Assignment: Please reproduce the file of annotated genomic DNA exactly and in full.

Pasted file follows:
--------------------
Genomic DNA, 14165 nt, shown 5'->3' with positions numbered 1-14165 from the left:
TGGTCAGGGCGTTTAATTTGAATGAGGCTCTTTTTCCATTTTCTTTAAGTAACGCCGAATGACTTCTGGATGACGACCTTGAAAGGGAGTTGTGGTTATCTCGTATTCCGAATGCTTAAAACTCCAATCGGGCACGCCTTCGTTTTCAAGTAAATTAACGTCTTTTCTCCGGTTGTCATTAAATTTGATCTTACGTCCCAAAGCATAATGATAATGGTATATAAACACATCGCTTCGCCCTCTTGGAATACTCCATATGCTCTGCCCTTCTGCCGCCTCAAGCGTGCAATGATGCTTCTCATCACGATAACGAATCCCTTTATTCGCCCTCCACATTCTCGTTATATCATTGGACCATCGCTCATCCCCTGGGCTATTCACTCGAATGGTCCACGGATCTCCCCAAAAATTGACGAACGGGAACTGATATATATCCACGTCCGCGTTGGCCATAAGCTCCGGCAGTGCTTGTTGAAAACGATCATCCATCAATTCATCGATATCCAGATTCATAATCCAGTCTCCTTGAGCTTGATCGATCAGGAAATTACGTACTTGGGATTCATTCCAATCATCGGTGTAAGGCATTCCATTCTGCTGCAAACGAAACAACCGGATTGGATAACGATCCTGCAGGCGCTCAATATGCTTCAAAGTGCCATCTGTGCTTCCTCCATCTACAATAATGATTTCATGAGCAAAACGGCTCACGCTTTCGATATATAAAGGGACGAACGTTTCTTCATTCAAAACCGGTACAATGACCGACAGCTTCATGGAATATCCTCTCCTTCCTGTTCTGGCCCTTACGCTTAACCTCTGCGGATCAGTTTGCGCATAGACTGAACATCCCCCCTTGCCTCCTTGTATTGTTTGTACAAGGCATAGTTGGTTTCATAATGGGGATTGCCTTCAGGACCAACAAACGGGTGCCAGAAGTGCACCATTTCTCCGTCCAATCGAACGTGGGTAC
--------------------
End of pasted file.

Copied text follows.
Genomic DNA, 14165 nt, shown 5'->3' with positions numbered 1-14165 from the left:
TGGTCAGGGCGTTTAATTTGAATGAGGCTCTTTTTCCATTTTCTTTAAGTAACGCCGAATGACTTCTGGATGACGACCTTGAAAGGGAGTTGTGGTTATCTCGTATTCCGAATGCTTAAAACTCCAATCGGGCACGCCTTCGTTTTCAAGTAAATTAACGTCTTTTCTCCGGTTGTCATTAAATTTGATCTTACGTCCCAAAGCATAATGATAATGGTATATAAACACATCGCTTCGCCCTCTTGGAATACTCCATATGCTCTGCCCTTCTGCCGCCTCAAGCGTGCAATGATGCTTCTCATCACGATAACGAATCCCTTTATTCGCCCTCCACATTCTCGTTATATCATTGGACCATCGCTCATCCCCTGGGCTATTCACTCGAATGGTCCACGGATCTCCCCAAAAATTGACGAACGGGAACTGATATATATCCACGTCCGCGTTGGCCATAAGCTCCGGCAGTGCTTGTTGAAAACGATCATCCATCAATTCATCGATATCCAGATTCATAATCCAGTCTCCTTGAGCTTGATCGATCAGGAAATTACGTACTTGGGATTCATTCCAATCATCGGTGTAAGGCATTCCATTCTGCTGCAAACGAAACAACCGGATTGGATAACGATCCTGCAGGCGCTCAATATGCTTCAAAGTGCCATCTGTGCTTCCTCCATCTACAATAATGATTTCATGAGCAAAACGGCTCACGCTTTCGATATATAAAGGGACGAACGTTTCTTCATTCAAAACCGGTACAATGACCGACAGCTTCATGGAATATCCTCTCCTTCCTGTTCTGGCCCTTACGCTTAACCTCTGCGGATCAGTTTGCGCATAGACTGAACATCCCCCCTTGCCTCCTTGTATTGTTTGTACAAGGCATAGTTGGTTTCATAATGGGGATTGCCTTCAGGACCAACAAACGGGTGCCAGAAGTGCACCATTTCTCCGTCCAATCGAACGTGGGTAC